Poetry Friday: “Cellar Door”

I love poems that stitch together memories from opposite ends of a lifetime, connecting them to our collective story in surprising ways. This poem feels dreamlike in its skill at just this kind of stitchwork. How simple Stelmach makes it look: take a phrase from poetry (commonly, arbitrarily) held as the most beautiful, and test that theory out. This could become gimmicky or superficial in less skilled hands. Yet instead of skimming the surface, Stelmach’s poem descends. The poet takes us past the sound of the words and into their physicality, into the “shiver and hush” of a cellar, that place of childhood curiosity and fear. Descending with her, as readers we encounter our own fears and uncertainties about mortality, and as Christians, about the mysteries of the Incarnation and Christ’s tomb. This is a powerful poem that will stay with you long after you finish reading it.

—Melissa Reeser Poulin


“Cellar Door,” by Marjorie Stelmach

Years ago somebody decided—I don’t know how this conclusion was reached—that the most beautiful phrase in the English language was cellar door.
—Don DeLillo, interviewed in the Paris Review, 1993

i. cellar door / cellar door

———————–Two solid wooden doors hinged to open out
leaning on a sloping ledge against the house. Within,
a wooden stairway leading down into a space
unaccustomed to the sun.

———————–Entering there on the heels of an adult,
I watched an underworld emerge, lit by the gleam
of Mason jars, shelf on shelf, brass lids glowing
like halos casting light on shapes I only
slowly identified: apple butter,
pickled beets, preserves.

———————–Even in deepest summer I felt a chill,
breathing packed earth, softening wood. Solemnity
attended every entry, like the shiver and hush
I feel now on the threshold of a church
whose faith I do not follow, a faith
that seems, nonetheless,
to have expected me.

———————–For years, the doors remained too heavy.
Then one day I found I could, with all my strength,
angle one open, wedge a shoulder into its gap,
and worm myself inside—a feat to mark
a passage—until the door slammed
at my back and the world
went dark.

———————–For decades, this scene returned in dreams.
Except, in dreams, no one missed me, no one came
to search for me. Presumably, someone
came that day. Presumably,
I was saved.

———————–Or maybe this never happened. Maybe
this is a memory lifted from the etched frontispiece in
a children’s book, a story I wedged myself into
thinking there I’d be safe from slamming
doors of nightmares not my own.
I had my own.

ii. a sacrament / a sacrilege

———————–Walking the blacktop that runs behind the barn
past a gated graveyard, over a rail line and into the hills, I find
I’m numbering the dead: my own, the ones whose stones
are sinking in the churchyard, the road-kill corpses
along the shoulder, their blood deepening
to a shade indistinguishable by noon
from the road’s
usual oils.

———————–Today’s fresh kill is a vole. Splayed at my feet,
it spills a scarlet stream from its mouth past pointed teeth
and on to where, in the matted fur, the milk-white
organs glisten. Only the elegant feet remain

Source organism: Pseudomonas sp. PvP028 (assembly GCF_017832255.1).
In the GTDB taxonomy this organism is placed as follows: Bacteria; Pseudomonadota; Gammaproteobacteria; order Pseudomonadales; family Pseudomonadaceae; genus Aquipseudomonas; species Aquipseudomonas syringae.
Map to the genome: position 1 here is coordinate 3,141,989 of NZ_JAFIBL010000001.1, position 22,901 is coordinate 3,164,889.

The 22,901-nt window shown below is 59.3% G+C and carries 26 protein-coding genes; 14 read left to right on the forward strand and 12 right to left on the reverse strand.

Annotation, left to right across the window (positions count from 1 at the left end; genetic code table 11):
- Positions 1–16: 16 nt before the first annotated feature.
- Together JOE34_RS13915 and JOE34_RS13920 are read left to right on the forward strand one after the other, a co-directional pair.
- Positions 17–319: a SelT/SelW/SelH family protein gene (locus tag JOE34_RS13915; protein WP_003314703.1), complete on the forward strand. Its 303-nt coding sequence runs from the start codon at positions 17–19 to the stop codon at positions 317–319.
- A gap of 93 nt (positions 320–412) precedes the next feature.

unstained. I try to read it as a portent,
but I read it poorly.

———————–My childhood God came down from the pastor’s
hand in a disk, parchment-thin, embossed with interwoven signs.
I held him on my tongue, pressed him tight to my palate
where a wash of waters softened the edges of his
perfect tissues—Christ in me, dissolving:
wafer, saliva, watered wine. My flesh
and his, indistinguishable—
the body’s darkness
and the world’s.

iii. a lavishing / a squandering

———————–It wasn’t long before his death, the woman
knelt to bathe his feet, toweling them dry with thick
sheets of hair, pouring over them costly scents:
emoluments suited to anoint the dead?
or oils that, if sold, would have
bought provisions for
the poor?

———————–Even then, I could have argued
either side. Even then, I knew the dead,
too, would always be with us.

iv. a divination / a desecration

———————–Looking again for omens, I open at random
a book of poems and read one line: I came upon the torso
of a soul, words that conjure a standard cartoon ghost—
this morning’s vole, its pale shape rising from
a broken corpse, playing a cartoon harp,
feet dangling, claws opalescent,
with a tiny halo circling
its resurrected
skull.

———————–Startled, I look back at the page:
I came upon the torso of a seal,
the poem begins.

v. cellar door / sepulcher

———————–It’s written, when they lowered him from the cross,
not a bone was broken. It was women who knelt to bathe
the corpse: wounded feet, pierced chest, wrists
opened into gashes from the terrible
weight of human flesh
on nails.

———————–I was taught to kneel at the rail. To take and eat.
This is the torso of a soul born in the year zero to a task
whose weight even God’s anointed son
would need thirty years
to learn to bear.

Maybe this never happened / presumably,
I am saved. Even now, I could argue either way.
This is, nonetheless, my story still,
the words of it still beautiful:
cellar door / cellar door
the body’s darkness
and the world’s.

GL banner

Marjorie Stelmach is the author of three previous volumes of poems: Night Drawings (awarded the 1994 Marianne Moore Prize), A History of Disappearance, and Bent upon Light (University of Tampa Press). Groups of her poems received the first Missouri Biennial Award and the first Chelsea Award; her awards include the Malahat Review Long Poem Contest and the Stanley Hanks Memorial Prize. A high school English teacher for 30 years, she has also served as visiting poet at the University of Missouri, St. Louis, and, most recently, as the director of the Howard Nemerov Writing Scholars Program at Washington University. Recent work has appeared in The Baltimore Review, Boulevard, The Cincinnati Review, Image, Kenyon Review Online, Prairie Schooner, River Styx, & Tampa Review.

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